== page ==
In the fourth and final installment this National Hospice Month, Central New Hampshire VNA & Hospice discusses grief in the holidays.
If you have lost a loved one, you know that holidays can be hard – but know that you are not alone. The feelings you may be experiencing are common and there is help available. And if you are supporting a friend or family member who is experiencing the very real effects of grief, you are not alone either.
We all experience grief differently, and there is no “right way” to grieve. HospiceNet.org offers some thoughts that you may find helpful.
The expression of grief can be affected by one’s history and support system. It can be a cultural response. It can depend greatly on one’s current circumstances. Taking care of yourself and accessing the support of friends and family can help you cope with your grief experience. Grief lasts as long as it takes to adjust to the changes in your life after your loss. It can be for months, or even years. Grief has no timetable; thoughts, emotions, behaviors and other responses may come and go.
There are, however, some commonalities. Here are a few that may help you feel less alone:
People often wonder how long this will go on. At first, grief feels overwhelming, but with time you will find you have greater control over which memories and emotions you access. Though the loss is never forgotten, a time will come when your happy memories far outweigh the devastation you are currently feeling.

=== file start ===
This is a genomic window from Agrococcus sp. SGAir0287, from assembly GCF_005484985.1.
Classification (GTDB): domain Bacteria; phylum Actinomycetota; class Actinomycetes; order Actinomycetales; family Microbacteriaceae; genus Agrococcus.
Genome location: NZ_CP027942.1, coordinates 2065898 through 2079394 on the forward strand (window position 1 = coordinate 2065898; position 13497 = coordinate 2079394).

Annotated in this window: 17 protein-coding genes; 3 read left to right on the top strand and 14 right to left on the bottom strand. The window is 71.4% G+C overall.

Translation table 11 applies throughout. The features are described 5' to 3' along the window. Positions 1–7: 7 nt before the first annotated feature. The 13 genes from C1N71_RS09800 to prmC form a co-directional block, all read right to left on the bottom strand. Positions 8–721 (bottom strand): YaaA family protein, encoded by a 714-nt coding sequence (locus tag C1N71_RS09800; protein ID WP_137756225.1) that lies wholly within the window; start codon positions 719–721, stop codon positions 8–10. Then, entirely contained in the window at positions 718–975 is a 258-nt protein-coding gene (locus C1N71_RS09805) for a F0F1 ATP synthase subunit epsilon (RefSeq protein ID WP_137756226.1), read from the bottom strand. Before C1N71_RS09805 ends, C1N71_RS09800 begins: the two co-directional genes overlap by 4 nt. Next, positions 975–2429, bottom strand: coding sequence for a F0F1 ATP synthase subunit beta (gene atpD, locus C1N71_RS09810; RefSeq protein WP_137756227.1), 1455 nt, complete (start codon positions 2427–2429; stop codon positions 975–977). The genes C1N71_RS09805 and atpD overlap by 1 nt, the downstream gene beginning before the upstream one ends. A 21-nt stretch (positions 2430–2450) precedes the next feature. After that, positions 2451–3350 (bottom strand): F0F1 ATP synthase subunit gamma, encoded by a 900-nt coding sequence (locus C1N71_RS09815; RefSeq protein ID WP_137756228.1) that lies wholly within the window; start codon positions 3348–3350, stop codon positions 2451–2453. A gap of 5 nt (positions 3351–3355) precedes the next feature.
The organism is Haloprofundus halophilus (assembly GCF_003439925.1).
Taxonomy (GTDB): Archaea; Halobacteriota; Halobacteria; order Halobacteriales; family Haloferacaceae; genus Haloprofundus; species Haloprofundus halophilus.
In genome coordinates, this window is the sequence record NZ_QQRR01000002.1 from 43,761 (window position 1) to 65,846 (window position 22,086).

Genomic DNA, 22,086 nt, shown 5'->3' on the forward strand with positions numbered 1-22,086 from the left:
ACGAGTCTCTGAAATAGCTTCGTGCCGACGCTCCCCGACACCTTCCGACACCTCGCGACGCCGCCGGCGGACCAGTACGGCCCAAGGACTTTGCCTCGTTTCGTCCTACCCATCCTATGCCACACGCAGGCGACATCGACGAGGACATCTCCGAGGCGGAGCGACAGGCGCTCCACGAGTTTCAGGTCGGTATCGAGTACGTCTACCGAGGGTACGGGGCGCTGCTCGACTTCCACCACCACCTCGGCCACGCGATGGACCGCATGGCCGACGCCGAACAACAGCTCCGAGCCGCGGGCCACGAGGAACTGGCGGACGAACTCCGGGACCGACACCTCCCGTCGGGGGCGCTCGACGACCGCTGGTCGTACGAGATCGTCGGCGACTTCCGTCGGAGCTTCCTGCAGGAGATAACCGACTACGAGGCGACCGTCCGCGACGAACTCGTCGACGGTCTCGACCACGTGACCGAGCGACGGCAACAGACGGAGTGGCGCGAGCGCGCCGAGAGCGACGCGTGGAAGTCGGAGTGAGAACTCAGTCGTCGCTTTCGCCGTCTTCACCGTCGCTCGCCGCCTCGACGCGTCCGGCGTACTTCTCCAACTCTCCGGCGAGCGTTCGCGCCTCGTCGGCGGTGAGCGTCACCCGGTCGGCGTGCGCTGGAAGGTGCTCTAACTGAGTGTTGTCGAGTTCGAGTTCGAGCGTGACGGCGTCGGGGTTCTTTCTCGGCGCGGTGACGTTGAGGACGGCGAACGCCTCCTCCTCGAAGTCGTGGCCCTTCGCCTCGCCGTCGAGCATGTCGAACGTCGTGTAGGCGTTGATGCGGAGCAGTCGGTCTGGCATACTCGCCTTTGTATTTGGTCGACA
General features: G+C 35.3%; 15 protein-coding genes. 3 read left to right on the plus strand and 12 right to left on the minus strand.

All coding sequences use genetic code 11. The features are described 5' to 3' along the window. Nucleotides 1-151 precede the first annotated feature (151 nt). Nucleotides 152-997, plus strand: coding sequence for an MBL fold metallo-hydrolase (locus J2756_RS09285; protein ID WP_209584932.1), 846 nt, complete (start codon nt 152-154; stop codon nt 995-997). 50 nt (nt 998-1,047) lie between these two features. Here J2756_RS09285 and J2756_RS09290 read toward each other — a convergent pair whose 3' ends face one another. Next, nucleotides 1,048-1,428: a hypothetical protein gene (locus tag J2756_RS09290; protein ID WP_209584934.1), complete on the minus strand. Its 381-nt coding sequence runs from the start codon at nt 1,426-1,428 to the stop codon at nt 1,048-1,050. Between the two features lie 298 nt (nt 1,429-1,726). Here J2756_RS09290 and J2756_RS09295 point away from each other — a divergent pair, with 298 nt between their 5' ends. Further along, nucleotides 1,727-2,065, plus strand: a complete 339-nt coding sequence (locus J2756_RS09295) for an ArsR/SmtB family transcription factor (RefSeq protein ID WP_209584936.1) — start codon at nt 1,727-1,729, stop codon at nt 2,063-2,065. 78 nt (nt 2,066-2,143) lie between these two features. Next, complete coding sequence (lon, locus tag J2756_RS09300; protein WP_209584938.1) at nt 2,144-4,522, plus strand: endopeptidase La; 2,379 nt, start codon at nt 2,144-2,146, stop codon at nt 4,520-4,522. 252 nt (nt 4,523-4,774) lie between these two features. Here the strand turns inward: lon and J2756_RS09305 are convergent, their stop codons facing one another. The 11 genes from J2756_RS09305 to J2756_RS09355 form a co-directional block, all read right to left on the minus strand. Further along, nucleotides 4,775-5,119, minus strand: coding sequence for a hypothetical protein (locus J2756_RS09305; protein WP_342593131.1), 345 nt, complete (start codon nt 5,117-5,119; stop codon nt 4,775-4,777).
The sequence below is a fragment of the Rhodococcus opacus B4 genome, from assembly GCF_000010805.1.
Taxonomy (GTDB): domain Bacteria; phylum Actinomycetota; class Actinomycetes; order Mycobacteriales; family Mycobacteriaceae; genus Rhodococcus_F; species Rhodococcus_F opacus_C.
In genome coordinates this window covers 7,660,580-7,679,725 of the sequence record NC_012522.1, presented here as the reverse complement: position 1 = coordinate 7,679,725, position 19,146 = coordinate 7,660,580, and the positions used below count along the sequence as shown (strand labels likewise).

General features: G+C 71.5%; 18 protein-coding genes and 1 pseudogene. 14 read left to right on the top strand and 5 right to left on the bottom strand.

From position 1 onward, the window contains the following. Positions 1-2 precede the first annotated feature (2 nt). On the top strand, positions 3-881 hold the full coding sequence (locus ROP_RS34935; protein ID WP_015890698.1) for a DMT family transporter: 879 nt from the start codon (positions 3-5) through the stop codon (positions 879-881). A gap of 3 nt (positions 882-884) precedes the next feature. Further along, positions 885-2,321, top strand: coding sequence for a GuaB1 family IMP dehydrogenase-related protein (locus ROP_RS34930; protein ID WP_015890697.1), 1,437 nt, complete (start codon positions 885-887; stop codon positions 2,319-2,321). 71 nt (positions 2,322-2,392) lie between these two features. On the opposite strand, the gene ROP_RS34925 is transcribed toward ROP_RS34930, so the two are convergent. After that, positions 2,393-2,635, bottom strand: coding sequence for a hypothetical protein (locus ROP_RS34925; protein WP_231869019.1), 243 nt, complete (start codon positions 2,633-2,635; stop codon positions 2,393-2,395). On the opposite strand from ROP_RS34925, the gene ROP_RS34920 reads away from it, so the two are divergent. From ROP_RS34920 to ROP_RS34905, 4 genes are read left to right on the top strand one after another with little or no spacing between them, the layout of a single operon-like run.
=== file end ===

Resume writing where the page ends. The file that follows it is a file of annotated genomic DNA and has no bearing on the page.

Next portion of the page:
Sometimes people feel as if they are going crazy. This is particularly true when the individual’s need to grieve is out of step with social and cultural expectations. Remember that grief affects people physically, emotionally, psychologically and spiritually. You may be required to change just when you feel least able to do so. Validation and permission to grieve from your family and friends can be a powerful comfort. You are not going crazy - you are adjusting to your new normal.
Many people are afraid to “inflict” their grief on others. This is not an unrealistic perception. Others will feel uncomfortable with your emotion. It is important that you are honest about your needs and wishes, rather than leave others guessing about what would be useful and comforting. And to family and friends - never underestimate the power of listening and being a warm presence. Don’t avoid your friend - this can further increase his or her feeling of isolation. There are no magic words or actions. Trust your ability to care.
Lastly, does counseling help? The short answer is yes. You may find it much easier to talk about what you’re feeling with others who are experiencing the same emotions. A safe and supportive environment can make a great difference.